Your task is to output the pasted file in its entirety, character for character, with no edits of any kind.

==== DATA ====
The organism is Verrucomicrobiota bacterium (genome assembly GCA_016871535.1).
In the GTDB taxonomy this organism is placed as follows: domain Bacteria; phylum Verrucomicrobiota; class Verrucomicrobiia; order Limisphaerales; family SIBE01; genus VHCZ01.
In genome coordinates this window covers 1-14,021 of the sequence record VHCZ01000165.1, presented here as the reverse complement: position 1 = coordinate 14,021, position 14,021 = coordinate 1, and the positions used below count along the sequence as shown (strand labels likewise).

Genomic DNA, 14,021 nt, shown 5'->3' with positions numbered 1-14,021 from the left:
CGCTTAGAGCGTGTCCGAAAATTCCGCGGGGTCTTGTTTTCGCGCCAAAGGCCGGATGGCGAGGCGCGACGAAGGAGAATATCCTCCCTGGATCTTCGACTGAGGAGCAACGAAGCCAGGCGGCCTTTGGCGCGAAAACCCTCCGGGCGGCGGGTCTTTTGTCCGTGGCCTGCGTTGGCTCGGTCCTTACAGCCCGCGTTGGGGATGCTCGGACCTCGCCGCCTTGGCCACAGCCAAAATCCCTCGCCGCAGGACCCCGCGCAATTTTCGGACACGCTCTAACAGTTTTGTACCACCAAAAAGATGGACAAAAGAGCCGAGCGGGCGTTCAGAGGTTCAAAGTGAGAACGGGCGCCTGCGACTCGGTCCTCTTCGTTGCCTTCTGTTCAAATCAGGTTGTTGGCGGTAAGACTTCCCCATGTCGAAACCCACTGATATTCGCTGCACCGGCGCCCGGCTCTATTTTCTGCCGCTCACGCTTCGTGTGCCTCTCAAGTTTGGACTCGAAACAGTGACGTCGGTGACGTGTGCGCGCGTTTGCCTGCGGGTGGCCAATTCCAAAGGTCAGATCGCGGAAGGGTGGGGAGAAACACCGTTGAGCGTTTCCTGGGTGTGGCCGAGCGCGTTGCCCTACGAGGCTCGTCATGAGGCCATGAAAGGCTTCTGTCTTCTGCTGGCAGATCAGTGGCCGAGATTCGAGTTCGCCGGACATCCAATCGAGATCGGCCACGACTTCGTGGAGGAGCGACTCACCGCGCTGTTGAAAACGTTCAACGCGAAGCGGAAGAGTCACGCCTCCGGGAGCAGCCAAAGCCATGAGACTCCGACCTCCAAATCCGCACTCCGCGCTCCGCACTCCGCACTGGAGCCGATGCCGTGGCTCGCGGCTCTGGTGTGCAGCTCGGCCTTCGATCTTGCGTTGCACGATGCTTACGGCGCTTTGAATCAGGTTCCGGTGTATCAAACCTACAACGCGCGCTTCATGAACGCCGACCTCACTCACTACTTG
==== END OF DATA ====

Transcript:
The organism is Verrucomicrobiota bacterium (genome assembly GCA_016871535.1).
In the GTDB taxonomy this organism is placed as follows: domain Bacteria; phylum Verrucomicrobiota; class Verrucomicrobiia; order Limisphaerales; family SIBE01; genus VHCZ01.
In genome coordinates this window covers 1-14,021 of the sequence record VHCZ01000165.1, presented here as the reverse complement: position 1 = coordinate 14,021, position 14,021 = coordinate 1, and the positions used below count along the sequence as shown (strand labels likewise).

Genomic DNA, 14,021 nt, shown 5'->3' with positions numbered 1-14,021 from the left:
CGCTTAGAGCGTGTCCGAAAATTCCGCGGGGTCTTGTTTTCGCGCCAAAGGCCGGATGGCGAGGCGCGACGAAGGAGAATATCCTCCCTGGATCTTCGACTGAGGAGCAACGAAGCCAGGCGGCCTTTGGCGCGAAAACCCTCCGGGCGGCGGGTCTTTTGTCCGTGGCCTGCGTTGGCTCGGTCCTTACAGCCCGCGTTGGGGATGCTCGGACCTCGCCGCCTTGGCCACAGCCAAAATCCCTCGCCGCAGGACCCCGCGCAATTTTCGGACACGCTCTAACAGTTTTGTACCACCAAAAAGATGGACAAAAGAGCCGAGCGGGCGTTCAGAGGTTCAAAGTGAGAACGGGCGCCTGCGACTCGGTCCTCTTCGTTGCCTTCTGTTCAAATCAGGTTGTTGGCGGTAAGACTTCCCCATGTCGAAACCCACTGATATTCGCTGCACCGGCGCCCGGCTCTATTTTCTGCCGCTCACGCTTCGTGTGCCTCTCAAGTTTGGACTCGAAACAGTGACGTCGGTGACGTGTGCGCGCGTTTGCCTGCGGGTGGCCAATTCCAAAGGTCAGATCGCGGAAGGGTGGGGAGAAACACCGTTGAGCGTTTCCTGGGTGTGGCCGAGCGCGTTGCCCTACGAGGCTCGTCATGAGGCCATGAAAGGCTTCTGTCTTCTGCTGGCAGATCAGTGGCCGAGATTCGAGTTCGCCGGACATCCAATCGAGATCGGCCACGACTTCGTGGAGGAGCGACTCACCGCGCTGTTGAAAACGTTCAACGCGAAGCGGAAGAGTCACGCCTCCGGGAGCAGCCAAAGCCATGAGACTCCGACCTCCAAATCCGCACTCCGCGCTCCGCACTCCGCACTGGAGCCGATGCCGTGGCTCGCGGCTCTGGTGTGCAGCTCGGCCTTCGATCTTGCGTTGCACGATGCTTACGGCGCTTTGAATCAGGTTCCGGTGTATCAAACCTACAACGCGCGCTTCATGAACGCCGACCTCACTCACTACTTG